Second, the lens decision. The 24-120mm f/4 was my main lens on the D750 and D850, so I was looking to replicate that function in a Z lens. Personally, I find 70mm on the long end of a main zoom to be limiting (spoiled by the 24-120 and before that the equivalent 16-80 on DX), so I initially avoided the Z 24-70 f/4. Reviews of the Z 24-200 f/4-6.3 suggested that its performance is as good if not better than the F mount 24-120 in their shared focal length range, so I bought one despite it being a superzoom and not being an "S line" lens. I have been pleasantly surprised by this lens! If you are looking for a broadly capable Z system for biking/hiking, I think a Z6 body plus the 24-200 is hard to beat for both value and flexibility. Ironically, just this week I bought a used Z 24-70mm f/4 in mint condition, not because I'm unhappy with the 24-200 but because the 24-70 is the midrange Z zoom that seems to perform best (no hotspot problems) in IR, and I can envision an IR-converted Z body in my future. There are a LOT of basically new 24-70 f/4 lenses available for approximately half of list price (or even less) right now because people who want the Z6ii or Z7ii need to buy the camera body with this lens as a kit (Nikon is not currently shipping these bodies alone) and some of them do not want or already own the 24-70 f/4. If 70mm at the long end of a main zoom does not hinder you, this lens (either as part of a kit or purchased used) is a no-brainer.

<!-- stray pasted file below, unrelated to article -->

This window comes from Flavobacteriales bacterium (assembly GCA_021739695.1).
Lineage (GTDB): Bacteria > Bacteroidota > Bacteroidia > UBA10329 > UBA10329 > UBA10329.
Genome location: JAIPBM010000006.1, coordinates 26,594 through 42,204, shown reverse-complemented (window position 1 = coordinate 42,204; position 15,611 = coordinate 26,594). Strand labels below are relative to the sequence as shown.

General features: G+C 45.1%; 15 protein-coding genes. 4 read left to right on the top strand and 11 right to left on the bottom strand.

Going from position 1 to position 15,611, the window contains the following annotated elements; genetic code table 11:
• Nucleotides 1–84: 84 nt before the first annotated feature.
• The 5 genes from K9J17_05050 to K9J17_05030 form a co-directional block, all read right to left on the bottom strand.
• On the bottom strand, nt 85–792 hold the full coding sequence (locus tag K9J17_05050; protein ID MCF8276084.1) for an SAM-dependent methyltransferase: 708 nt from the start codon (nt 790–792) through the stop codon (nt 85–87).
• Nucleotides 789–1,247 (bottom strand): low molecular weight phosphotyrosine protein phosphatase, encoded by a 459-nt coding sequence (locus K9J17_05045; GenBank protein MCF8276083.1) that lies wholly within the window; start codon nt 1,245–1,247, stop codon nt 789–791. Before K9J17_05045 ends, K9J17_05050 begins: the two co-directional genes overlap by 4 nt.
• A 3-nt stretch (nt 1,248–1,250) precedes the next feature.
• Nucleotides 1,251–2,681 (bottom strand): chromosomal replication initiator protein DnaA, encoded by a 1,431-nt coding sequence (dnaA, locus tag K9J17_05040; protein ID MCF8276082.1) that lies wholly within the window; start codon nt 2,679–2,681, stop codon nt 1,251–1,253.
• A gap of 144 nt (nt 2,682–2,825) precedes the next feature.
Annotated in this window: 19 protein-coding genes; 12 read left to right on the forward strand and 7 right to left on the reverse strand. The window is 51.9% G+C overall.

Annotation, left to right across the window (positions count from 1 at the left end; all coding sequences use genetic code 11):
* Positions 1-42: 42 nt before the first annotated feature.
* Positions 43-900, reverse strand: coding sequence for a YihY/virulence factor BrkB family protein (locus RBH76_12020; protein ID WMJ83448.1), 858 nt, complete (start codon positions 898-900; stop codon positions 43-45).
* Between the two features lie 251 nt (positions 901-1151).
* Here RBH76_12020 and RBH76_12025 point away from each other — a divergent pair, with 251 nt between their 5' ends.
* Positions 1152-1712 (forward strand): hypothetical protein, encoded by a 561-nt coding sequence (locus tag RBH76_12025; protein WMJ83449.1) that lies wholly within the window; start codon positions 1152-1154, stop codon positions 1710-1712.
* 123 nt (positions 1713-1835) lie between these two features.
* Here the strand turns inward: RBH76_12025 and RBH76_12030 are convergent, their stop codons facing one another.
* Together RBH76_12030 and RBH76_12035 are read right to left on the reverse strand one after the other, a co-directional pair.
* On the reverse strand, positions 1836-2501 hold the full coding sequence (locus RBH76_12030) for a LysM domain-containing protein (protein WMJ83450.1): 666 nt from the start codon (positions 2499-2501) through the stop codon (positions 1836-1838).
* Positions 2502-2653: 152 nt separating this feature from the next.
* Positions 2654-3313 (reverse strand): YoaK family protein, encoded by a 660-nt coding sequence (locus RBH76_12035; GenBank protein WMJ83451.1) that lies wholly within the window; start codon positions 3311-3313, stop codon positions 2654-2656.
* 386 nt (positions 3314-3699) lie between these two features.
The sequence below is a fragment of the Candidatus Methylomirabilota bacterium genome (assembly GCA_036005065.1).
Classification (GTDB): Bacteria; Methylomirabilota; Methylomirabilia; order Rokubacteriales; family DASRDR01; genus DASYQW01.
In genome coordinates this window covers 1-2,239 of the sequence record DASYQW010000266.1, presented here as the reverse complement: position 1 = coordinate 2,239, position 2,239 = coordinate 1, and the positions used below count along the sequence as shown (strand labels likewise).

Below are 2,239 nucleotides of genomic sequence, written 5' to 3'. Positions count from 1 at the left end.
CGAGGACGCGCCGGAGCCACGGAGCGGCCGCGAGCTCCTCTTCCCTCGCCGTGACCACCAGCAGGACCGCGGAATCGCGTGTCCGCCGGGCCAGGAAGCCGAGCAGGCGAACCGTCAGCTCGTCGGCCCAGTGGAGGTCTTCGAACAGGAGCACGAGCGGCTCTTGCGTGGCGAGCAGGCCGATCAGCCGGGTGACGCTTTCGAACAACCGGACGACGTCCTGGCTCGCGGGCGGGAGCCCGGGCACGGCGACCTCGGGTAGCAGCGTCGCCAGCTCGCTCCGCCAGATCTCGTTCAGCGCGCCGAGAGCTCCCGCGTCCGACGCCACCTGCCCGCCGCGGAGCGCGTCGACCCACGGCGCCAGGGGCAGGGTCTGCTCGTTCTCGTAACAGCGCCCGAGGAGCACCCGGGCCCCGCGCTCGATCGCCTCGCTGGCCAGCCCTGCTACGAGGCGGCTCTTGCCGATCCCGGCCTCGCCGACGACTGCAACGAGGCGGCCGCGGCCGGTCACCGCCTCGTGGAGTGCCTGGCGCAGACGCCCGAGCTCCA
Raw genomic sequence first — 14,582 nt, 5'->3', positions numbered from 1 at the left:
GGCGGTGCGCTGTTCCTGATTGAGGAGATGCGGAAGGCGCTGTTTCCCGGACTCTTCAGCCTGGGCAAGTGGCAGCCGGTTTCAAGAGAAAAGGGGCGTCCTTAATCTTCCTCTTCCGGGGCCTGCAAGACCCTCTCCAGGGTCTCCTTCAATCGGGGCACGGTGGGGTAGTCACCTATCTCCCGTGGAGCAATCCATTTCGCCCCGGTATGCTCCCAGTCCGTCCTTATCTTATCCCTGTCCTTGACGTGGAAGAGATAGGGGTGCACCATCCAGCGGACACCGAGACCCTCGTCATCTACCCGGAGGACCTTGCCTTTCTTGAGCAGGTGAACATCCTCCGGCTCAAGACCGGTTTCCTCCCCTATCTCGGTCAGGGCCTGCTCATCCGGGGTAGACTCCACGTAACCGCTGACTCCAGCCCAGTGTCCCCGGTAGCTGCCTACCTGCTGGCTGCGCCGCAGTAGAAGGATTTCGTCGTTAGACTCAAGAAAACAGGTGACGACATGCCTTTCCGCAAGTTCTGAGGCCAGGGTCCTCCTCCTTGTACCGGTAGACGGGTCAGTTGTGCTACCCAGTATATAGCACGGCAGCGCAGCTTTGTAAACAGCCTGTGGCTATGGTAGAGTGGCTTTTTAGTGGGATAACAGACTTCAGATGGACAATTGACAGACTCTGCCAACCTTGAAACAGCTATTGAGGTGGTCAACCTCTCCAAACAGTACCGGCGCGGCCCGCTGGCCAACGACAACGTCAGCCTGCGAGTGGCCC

My three lens kit currently includes a Tamron 17-35 f/2.8-4 or Nikon 20mm f/1.8 G on the wide end and the 70-300 f/4.5-5.6 AF-P at the long end, all of which are F mount lenses and require the FTZ adapter. When I went to Death Valley in November I took all of these lenses, but when I hiking I typically only carried one of the wide lenses and left the 70-300 behind due to the reach of the 24-200. This reinforced for me the value of the 24-200 lens when you want to minimize the amount of gear you carry and still have access to a wide range of focal lengths.

Eventually I will probably pick up the Z 14-30mm f/4 and the Z 20mm f/1.8. I am also interested in the upcoming Z 24-105 as a more direct replacement for my trusty F-mount 24-120, but I need to say that the performance so far of the 24-200, at least for the kind of photography I do, means that I won't automatically jump on the 24-105 when it comes out.

I hope this long-winded discussion helps you sort out your own thoughts.

Dave